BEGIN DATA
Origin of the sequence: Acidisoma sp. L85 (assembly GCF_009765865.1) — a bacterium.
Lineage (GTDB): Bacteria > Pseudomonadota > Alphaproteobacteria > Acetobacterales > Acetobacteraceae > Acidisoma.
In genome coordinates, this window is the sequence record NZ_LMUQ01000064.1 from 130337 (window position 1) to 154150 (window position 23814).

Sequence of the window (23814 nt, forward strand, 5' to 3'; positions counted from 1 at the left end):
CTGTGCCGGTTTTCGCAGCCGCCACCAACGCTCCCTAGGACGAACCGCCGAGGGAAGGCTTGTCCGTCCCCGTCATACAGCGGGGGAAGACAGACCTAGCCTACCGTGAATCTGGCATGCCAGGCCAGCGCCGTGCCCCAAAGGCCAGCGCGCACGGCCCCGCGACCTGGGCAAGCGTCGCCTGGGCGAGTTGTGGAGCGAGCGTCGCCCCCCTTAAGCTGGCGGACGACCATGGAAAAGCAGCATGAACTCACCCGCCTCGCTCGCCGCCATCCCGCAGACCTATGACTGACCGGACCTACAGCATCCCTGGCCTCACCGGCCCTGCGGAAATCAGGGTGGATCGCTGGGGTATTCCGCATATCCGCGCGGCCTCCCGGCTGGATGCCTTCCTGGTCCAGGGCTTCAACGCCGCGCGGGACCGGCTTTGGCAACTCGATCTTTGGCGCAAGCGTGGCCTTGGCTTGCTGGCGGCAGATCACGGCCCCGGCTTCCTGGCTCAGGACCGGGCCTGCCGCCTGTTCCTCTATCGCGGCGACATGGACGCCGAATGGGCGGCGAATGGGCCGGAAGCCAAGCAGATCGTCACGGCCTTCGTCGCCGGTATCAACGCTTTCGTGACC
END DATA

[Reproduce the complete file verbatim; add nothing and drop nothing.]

Origin of the sequence: Acidisoma sp. L85 (assembly GCF_009765865.1) — a bacterium.
Lineage (GTDB): Bacteria > Pseudomonadota > Alphaproteobacteria > Acetobacterales > Acetobacteraceae > Acidisoma.
In genome coordinates, this window is the sequence record NZ_LMUQ01000064.1 from 130337 (window position 1) to 154150 (window position 23814).

Sequence of the window (23814 nt, forward strand, 5' to 3'; positions counted from 1 at the left end):
CTGTGCCGGTTTTCGCAGCCGCCACCAACGCTCCCTAGGACGAACCGCCGAGGGAAGGCTTGTCCGTCCCCGTCATACAGCGGGGGAAGACAGACCTAGCCTACCGTGAATCTGGCATGCCAGGCCAGCGCCGTGCCCCAAAGGCCAGCGCGCACGGCCCCGCGACCTGGGCAAGCGTCGCCTGGGCGAGTTGTGGAGCGAGCGTCGCCCCCCTTAAGCTGGCGGACGACCATGGAAAAGCAGCATGAACTCACCCGCCTCGCTCGCCGCCATCCCGCAGACCTATGACTGACCGGACCTACAGCATCCCTGGCCTCACCGGCCCTGCGGAAATCAGGGTGGATCGCTGGGGTATTCCGCATATCCGCGCGGCCTCCCGGCTGGATGCCTTCCTGGTCCAGGGCTTCAACGCCGCGCGGGACCGGCTTTGGCAACTCGATCTTTGGCGCAAGCGTGGCCTTGGCTTGCTGGCGGCAGATCACGGCCCCGGCTTCCTGGCTCAGGACCGGGCCTGCCGCCTGTTCCTCTATCGCGGCGACATGGACGCCGAATGGGCGGCGAATGGGCCGGAAGCCAAGCAGATCGTCACGGCCTTCGTCGCCGGTATCAACGCTTTCGTGACC